The man across the aisle was trying to read my paper. This is a heinous violation of train protocol and I was having none of it. I did what any sane person would have done, holding the paper in all sorts of exiting positions to make it impossible for him to read.
He squirmed, he leaned, he craned, he writhed. Uriah Heep would have been hard pressed to writhe with such intensity and vigour*. It was a genuine feast for the eye and I was grudgingly pleased. At this rate my antagonist would go home with a cricked neck, severe eyestrain and a pounding migraine.
In order to preempt any accusations of being a polyktonous misanthrope let me say this. If he had politely asked if he could have the paper when I was finished I would have handed it over with the geniality of a true gentleman.
His furtive squirming was driving me mad. It would have been nice to rely on Natural Justice showing itself, as demonstrated in my last post, but Natural Justice is an unreliable beast. Sometimes you have to take matters into your own hands. In such moments it is important to stay calm, which is exactly what I did. I breathed slowly and deeply, then demonstrated unparalleled cold-as-lager brain work.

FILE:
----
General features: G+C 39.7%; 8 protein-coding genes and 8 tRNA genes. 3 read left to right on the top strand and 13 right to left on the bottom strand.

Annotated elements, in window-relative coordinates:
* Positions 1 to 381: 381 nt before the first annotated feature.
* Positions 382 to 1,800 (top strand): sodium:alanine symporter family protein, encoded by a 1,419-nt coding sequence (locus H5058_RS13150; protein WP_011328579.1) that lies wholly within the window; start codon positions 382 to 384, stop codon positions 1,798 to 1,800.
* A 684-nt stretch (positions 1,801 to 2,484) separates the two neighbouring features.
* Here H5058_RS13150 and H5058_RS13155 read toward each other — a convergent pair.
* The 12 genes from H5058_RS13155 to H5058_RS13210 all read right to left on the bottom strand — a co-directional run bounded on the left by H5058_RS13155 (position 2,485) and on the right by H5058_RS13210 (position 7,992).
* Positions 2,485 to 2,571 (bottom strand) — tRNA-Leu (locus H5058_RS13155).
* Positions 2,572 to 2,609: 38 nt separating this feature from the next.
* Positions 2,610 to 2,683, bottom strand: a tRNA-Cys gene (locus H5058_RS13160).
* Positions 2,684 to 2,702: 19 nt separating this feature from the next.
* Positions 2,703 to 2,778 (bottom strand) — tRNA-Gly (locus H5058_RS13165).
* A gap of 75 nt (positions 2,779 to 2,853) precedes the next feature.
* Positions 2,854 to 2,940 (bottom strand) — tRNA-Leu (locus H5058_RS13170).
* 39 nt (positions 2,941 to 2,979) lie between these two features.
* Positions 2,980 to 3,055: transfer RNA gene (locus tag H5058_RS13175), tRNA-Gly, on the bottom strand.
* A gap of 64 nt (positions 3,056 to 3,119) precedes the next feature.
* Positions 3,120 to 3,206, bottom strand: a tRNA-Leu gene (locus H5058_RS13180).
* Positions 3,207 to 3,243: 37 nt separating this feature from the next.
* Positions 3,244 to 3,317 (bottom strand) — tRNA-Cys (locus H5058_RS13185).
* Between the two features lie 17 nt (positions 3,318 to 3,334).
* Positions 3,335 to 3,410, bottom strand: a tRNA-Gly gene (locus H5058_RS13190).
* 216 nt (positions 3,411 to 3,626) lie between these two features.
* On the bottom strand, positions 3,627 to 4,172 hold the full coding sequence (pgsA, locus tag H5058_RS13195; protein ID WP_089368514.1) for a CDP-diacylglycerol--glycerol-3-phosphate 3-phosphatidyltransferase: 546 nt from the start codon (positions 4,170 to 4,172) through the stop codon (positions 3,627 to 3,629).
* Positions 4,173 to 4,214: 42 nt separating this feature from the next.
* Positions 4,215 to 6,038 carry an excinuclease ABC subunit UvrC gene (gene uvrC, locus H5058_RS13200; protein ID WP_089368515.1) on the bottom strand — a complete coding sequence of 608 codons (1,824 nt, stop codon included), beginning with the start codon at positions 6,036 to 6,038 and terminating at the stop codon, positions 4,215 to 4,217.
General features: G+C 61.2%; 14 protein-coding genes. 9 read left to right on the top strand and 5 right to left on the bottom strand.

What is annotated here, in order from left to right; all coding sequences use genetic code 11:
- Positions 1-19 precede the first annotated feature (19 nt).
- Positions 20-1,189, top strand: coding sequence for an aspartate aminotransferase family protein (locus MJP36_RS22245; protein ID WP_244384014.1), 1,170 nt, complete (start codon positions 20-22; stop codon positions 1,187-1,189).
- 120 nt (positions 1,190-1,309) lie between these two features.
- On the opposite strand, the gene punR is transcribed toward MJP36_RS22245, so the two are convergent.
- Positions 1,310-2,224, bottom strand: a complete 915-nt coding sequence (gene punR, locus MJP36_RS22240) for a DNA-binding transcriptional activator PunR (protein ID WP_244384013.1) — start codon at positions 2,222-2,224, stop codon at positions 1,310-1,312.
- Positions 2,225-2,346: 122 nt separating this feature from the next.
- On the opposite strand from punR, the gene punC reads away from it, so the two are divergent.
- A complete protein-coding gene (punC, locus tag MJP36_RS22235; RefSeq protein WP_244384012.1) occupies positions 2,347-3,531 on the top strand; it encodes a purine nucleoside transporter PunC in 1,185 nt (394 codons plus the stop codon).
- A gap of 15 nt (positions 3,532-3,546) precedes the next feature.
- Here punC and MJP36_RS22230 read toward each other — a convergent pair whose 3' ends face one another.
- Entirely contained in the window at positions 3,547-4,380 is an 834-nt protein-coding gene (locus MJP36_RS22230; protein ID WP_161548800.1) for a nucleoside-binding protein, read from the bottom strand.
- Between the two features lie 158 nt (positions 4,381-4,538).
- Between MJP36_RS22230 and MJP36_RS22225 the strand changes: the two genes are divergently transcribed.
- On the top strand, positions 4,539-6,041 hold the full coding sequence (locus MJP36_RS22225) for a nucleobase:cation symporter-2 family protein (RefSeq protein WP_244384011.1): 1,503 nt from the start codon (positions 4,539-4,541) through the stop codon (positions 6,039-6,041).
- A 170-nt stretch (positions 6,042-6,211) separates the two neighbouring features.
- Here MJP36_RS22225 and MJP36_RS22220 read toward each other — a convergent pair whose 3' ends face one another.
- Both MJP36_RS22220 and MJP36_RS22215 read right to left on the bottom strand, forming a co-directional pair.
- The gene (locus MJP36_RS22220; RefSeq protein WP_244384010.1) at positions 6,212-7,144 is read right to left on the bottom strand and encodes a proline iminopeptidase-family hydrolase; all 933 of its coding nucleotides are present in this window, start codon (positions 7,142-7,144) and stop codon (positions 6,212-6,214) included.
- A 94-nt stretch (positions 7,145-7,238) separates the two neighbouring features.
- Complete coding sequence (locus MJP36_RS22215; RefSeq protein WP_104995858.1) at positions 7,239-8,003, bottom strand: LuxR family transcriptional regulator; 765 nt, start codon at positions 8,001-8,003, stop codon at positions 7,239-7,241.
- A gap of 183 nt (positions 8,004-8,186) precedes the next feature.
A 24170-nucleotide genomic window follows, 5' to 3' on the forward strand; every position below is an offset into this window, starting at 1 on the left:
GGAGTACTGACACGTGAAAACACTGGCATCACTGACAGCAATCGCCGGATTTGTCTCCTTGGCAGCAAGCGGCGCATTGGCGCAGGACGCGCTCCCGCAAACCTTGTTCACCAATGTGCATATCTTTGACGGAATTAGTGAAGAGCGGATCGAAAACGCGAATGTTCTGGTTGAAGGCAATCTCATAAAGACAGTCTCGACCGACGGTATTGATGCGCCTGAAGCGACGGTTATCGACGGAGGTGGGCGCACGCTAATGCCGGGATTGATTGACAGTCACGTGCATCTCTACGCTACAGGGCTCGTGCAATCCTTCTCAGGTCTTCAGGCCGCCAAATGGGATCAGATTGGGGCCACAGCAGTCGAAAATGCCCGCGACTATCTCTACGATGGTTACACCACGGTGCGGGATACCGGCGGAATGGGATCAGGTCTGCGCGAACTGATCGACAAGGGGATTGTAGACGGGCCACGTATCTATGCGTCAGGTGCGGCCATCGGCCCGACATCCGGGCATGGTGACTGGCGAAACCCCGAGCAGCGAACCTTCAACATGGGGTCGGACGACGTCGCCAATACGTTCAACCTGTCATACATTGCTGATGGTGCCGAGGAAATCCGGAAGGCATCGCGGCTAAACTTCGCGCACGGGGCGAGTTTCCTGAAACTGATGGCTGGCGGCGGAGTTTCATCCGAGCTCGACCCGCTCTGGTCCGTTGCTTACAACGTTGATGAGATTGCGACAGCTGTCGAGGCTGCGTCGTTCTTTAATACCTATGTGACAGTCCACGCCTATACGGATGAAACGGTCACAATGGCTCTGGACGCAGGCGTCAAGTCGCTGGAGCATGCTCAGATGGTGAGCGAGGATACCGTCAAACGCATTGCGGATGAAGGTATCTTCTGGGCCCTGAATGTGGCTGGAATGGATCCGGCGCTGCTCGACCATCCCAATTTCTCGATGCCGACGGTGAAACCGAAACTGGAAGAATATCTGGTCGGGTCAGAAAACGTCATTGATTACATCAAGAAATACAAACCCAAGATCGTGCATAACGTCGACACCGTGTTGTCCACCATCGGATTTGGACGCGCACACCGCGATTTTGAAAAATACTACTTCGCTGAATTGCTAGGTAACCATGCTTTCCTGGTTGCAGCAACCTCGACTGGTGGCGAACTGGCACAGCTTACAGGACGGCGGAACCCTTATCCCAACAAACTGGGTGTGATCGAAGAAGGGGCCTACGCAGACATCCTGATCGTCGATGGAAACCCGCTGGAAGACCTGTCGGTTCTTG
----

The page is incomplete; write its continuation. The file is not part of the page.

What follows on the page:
For a split second my antagonist was looking out the window in the opposite direction. With a subtlest of movements I slid the paper onto the table to my right (i.e. as far away from him as possible). What followed was priceless.
"Can I have it?", he blurted out, then scrambled over legs and bags to the table, snatched the paper and then stumbled back to his seat. The train was crowded, his outburst was in full public view.
I shared a precious moment of smug and tasty camaraderie with the other five commuters in my seating area. Justice may not have been actually served, but the entertainment value was tremendous.
* I have made reference to Uriah Heep in an earlier post (i.e. if you are moaning about repeated analogies then I apologise), and also touched on this incident another time, but I can't remember when that was and I wanted to do it justice.